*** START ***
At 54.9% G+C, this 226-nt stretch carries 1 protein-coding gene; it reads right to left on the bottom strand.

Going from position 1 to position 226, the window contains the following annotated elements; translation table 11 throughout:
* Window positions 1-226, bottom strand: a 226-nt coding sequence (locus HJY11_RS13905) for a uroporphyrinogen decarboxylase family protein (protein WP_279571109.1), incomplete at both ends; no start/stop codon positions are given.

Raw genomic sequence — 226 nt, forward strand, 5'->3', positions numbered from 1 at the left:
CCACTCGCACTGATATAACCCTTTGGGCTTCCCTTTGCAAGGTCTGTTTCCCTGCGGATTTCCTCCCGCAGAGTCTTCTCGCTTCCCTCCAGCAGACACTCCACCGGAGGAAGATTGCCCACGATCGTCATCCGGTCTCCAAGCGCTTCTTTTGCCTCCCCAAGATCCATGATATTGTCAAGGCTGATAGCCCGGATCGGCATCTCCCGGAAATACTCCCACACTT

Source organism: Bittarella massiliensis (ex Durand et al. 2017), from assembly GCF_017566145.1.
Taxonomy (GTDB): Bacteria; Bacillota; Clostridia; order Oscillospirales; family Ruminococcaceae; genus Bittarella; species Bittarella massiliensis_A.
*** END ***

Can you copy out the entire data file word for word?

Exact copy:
At 54.9% G+C, this 226-nt stretch carries 1 protein-coding gene; it reads right to left on the bottom strand.

Going from position 1 to position 226, the window contains the following annotated elements; translation table 11 throughout:
* Window positions 1-226, bottom strand: a 226-nt coding sequence (locus HJY11_RS13905) for a uroporphyrinogen decarboxylase family protein (protein WP_279571109.1), incomplete at both ends; no start/stop codon positions are given.

Raw genomic sequence — 226 nt, forward strand, 5'->3', positions numbered from 1 at the left:
CCACTCGCACTGATATAACCCTTTGGGCTTCCCTTTGCAAGGTCTGTTTCCCTGCGGATTTCCTCCCGCAGAGTCTTCTCGCTTCCCTCCAGCAGACACTCCACCGGAGGAAGATTGCCCACGATCGTCATCCGGTCTCCAAGCGCTTCTTTTGCCTCCCCAAGATCCATGATATTGTCAAGGCTGATAGCCCGGATCGGCATCTCCCGGAAATACTCCCACACTT

Source organism: Bittarella massiliensis (ex Durand et al. 2017), from assembly GCF_017566145.1.
Taxonomy (GTDB): Bacteria; Bacillota; Clostridia; order Oscillospirales; family Ruminococcaceae; genus Bittarella; species Bittarella massiliensis_A.